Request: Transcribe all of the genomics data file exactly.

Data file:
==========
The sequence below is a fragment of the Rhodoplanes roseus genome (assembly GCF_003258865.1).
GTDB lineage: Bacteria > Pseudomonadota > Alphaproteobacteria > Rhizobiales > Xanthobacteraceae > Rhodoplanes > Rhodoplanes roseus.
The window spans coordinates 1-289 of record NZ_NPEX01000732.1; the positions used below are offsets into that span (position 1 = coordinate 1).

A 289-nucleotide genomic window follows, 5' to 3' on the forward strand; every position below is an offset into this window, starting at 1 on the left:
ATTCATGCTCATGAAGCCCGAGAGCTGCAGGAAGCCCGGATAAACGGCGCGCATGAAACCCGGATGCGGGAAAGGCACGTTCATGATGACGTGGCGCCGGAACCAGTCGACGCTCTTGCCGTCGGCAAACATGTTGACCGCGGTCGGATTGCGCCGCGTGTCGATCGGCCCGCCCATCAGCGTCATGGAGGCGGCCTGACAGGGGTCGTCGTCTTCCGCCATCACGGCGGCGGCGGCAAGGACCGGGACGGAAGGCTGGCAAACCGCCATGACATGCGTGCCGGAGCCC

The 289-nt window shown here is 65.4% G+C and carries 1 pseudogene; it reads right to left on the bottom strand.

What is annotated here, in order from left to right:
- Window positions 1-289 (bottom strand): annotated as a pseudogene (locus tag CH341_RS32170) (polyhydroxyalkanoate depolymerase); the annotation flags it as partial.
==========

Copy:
The sequence below is a fragment of the Rhodoplanes roseus genome (assembly GCF_003258865.1).
GTDB lineage: Bacteria > Pseudomonadota > Alphaproteobacteria > Rhizobiales > Xanthobacteraceae > Rhodoplanes > Rhodoplanes roseus.
The window spans coordinates 1-289 of record NZ_NPEX01000732.1; the positions used below are offsets into that span (position 1 = coordinate 1).

A 289-nucleotide genomic window follows, 5' to 3' on the forward strand; every position below is an offset into this window, starting at 1 on the left:
ATTCATGCTCATGAAGCCCGAGAGCTGCAGGAAGCCCGGATAAACGGCGCGCATGAAACCCGGATGCGGGAAAGGCACGTTCATGATGACGTGGCGCCGGAACCAGTCGACGCTCTTGCCGTCGGCAAACATGTTGACCGCGGTCGGATTGCGCCGCGTGTCGATCGGCCCGCCCATCAGCGTCATGGAGGCGGCCTGACAGGGGTCGTCGTCTTCCGCCATCACGGCGGCGGCGGCAAGGACCGGGACGGAAGGCTGGCAAACCGCCATGACATGCGTGCCGGAGCCC

The 289-nt window shown here is 65.4% G+C and carries 1 pseudogene; it reads right to left on the bottom strand.

What is annotated here, in order from left to right:
- Window positions 1-289 (bottom strand): annotated as a pseudogene (locus tag CH341_RS32170) (polyhydroxyalkanoate depolymerase); the annotation flags it as partial.